In essence, A.R.C. argues that since it complied fully with the specifications of the plans provided by the state, any failure in the weir must have resulted from flaws in the state’s plans. A.R.C. relies on a line of cases derived from U.S. v. Spearin,248 U.S. 132, 39 S.Ct. 59, 63 L.Ed. 166 (1918)[fn15]Page 960
which holds that plans and specifications provided by the state constitute an implied warranty that if they are complied with, the structure will be adequate. Were A.R.C.’s argument factually well-based we might be persuaded to apply the rule enunciated in the Spearin
As noted in the previous section of this opinion, we are unable to find that the trial court was clearly erroneous in concluding that the collapse of the weir was caused by the location and method of closure selected by A.R.C. Since the plans and specifications provided by the state were silent on the matter of closure, and since A.R.C., alone, selected the location and method of closure, it would not appear that the state breached even an implied warranty. In leaving closure to the contractor, there were no misrepresentations made to A.R.C. by the state. Accordingly, we do not find clear error here.
The state has raised by way of cross-appeal three matters which we consider briefly.
First, the state contends that A.R.C. failed to properly aver the superior court’s jurisdiction over the state. We find that the superior court did have such jurisdiction in this matter by virtue of AS 09.50.250.[fn16] To the extent that Rule 9(a), Alaska Rules of Civil Procedure, requires the plaintiff to allege capacity and cite the appropriate statute in its complaint, A.R.C.’s failure to do so was procedural and harmless in nature. A.R.C. need only amend its complaint to include the citation of the jurisdictional statute. Indeed, we are permitted, on motion of the court, to amend the complaint so long as the evidence at trial provides a sufficient basis.[fn17] We hereby so amend the complaint and move on to the state’s second contention.
Second, the State claims that A.R.C.’s failure to exhaust its administrative remedies deprived the superior court of jurisdiction. We find that A.R.C. did exhaust the administrative procedures provided for in the contract[fn18] in submitting its claim first to the contracting officer and appealing to the Board of Review. The state also contends that A.R.C. was not entitled to a trial de novo but that the appeal to the superior court should have been held on the record made before the state Board of Review. AS 22.10.020[fn19] permits the trial court, in its discretion, to grant a trial de novo on appeals from an administrativePage 961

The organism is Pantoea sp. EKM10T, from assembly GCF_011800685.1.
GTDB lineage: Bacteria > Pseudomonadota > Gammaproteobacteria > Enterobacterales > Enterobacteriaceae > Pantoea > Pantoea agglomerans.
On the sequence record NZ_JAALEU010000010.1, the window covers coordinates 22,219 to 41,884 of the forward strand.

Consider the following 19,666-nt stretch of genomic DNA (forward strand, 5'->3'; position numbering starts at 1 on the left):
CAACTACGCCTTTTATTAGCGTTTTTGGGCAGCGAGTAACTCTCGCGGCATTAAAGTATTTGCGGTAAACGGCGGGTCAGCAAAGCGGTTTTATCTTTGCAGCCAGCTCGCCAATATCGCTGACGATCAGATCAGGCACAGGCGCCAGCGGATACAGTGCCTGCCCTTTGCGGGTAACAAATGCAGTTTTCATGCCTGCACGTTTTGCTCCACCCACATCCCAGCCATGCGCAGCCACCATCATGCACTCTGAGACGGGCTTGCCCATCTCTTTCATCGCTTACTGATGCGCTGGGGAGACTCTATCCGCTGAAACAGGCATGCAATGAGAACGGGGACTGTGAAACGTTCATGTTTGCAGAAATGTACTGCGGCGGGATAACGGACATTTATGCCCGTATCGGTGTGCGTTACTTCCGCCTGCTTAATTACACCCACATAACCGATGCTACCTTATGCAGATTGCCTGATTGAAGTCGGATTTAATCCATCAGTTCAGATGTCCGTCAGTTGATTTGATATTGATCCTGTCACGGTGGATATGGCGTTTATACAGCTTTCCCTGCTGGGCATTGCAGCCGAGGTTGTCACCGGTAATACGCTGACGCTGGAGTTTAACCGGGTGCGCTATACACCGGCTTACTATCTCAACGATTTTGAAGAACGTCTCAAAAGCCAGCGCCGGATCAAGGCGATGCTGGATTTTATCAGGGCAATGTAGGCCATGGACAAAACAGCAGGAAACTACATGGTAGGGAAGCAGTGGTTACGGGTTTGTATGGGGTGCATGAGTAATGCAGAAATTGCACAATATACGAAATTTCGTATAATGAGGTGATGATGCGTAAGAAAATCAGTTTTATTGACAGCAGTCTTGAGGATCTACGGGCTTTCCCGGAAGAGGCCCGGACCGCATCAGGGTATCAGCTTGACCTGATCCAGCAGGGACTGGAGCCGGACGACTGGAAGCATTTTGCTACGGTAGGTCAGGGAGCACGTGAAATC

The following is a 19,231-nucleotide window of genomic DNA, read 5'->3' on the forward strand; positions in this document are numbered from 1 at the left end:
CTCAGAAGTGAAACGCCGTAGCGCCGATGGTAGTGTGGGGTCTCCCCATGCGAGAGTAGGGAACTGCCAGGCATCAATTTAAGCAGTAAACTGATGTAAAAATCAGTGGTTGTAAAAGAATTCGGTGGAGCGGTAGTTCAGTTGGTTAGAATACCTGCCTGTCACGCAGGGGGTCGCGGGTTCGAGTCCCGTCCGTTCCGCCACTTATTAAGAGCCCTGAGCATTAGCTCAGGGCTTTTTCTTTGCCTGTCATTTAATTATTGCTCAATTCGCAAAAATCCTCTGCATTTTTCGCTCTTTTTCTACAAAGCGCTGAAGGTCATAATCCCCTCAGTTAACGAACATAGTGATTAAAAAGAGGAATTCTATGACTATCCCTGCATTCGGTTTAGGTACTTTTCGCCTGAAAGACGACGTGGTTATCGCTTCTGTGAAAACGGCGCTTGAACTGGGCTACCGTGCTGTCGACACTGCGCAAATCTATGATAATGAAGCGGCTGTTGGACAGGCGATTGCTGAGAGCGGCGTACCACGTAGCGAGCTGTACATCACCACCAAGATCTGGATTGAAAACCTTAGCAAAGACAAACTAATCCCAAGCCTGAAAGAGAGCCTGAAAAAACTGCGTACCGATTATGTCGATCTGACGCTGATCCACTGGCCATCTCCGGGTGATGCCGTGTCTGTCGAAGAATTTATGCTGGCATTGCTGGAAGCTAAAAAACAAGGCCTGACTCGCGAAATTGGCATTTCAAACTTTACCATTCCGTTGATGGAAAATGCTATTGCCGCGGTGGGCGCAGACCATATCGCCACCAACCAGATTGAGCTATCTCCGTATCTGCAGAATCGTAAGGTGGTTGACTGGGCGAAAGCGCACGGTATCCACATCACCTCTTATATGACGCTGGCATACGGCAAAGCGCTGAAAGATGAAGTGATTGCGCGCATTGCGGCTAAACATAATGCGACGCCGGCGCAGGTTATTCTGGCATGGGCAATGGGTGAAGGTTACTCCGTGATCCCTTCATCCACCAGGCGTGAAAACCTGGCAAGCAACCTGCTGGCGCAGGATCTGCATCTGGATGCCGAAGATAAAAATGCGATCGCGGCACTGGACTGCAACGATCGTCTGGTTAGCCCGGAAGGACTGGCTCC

agency. Thus, we find no merit in the state’s argument.
Finally, the state contends that the trial court’s awarding of costs to A.R.C. was improper. While the state’s argument may have had merit at one time, the state’s delay in raising this issue constitutes a fatal defect. Rule 79(d), Alaska Rules of Civil Procedure, provides:
Review by Court. The action of the clerk in taxing costs may be reviewed by the court at the instance of any party upon motion and notice served not later than 5 days after the costs have been taxed by the clerk. When notice is served, the motion shall particularly designate each ruling of the clerk to which objection is made. Matters not so designated will not be considered by the court. The motion will be heard upon the same papers, affidavits and other documentary evidence used before the clerk, and upon such memoranda as the court may require.
Judgment was filed in the superior court on August 15, 1974. The clerk’s taxation of costs was filed on September 6, 1974. The state did not, at any time, file a motion pursuant to Rule 79(d) to contest the clerk’s awarding of costs. The matter was raised, for the first time, on appeal to this court.
The state’s failure to comply with the notice and motion requirements of the rules of procedure bars its raising the issue at this time. Rule 79(d) was clearly drafted so as to give the trial court an opportunity to correct errors made by the clerk in assessing costs.
Thus, the decision of the superior court is affirmed on all respects.
ERWIN, Justice, not participating.
[fn1] Rule 52(a), Alaska Rules of Civil Procedure, provides in part:
In all actions tried upon the facts without a jury . . ., the court shall find the facts specially and state separately its conclusions of law thereon. . . . Findings of fact shall not be set aside unless clearly erroneous, and due regard shall be given to the opportunity of the trial court to judge the credibility of the witnesses. . . .
[fn2] Clause 2.03 Bid and Contract Award:
The contract will be awarded to the bidder submitting the lowest bid. Notice to Proceed will be issued concurrently with notification of award (within 30 days after the bid opening date) with the provision that it is contingent upon signing of the construction contract and satisfactory execution of the required bonds and insurance.